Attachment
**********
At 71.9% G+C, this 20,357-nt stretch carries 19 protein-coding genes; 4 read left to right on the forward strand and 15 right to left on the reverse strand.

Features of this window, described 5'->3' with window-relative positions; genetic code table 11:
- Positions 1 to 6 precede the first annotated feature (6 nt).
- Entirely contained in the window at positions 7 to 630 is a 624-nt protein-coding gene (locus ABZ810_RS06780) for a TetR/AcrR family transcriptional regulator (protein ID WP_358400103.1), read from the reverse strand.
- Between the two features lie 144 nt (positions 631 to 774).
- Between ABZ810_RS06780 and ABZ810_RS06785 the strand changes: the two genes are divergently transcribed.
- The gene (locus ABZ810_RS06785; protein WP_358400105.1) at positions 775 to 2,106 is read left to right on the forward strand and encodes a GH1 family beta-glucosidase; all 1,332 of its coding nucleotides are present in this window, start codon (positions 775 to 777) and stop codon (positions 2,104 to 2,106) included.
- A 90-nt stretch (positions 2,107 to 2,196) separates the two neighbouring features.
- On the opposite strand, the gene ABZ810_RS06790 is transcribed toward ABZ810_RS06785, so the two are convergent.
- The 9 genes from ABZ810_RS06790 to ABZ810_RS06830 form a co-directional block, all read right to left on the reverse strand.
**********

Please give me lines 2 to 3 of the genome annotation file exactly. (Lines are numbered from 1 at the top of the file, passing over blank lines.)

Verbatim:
Features of this window, described 5'->3' with window-relative positions; genetic code table 11:
- Positions 1 to 6 precede the first annotated feature (6 nt).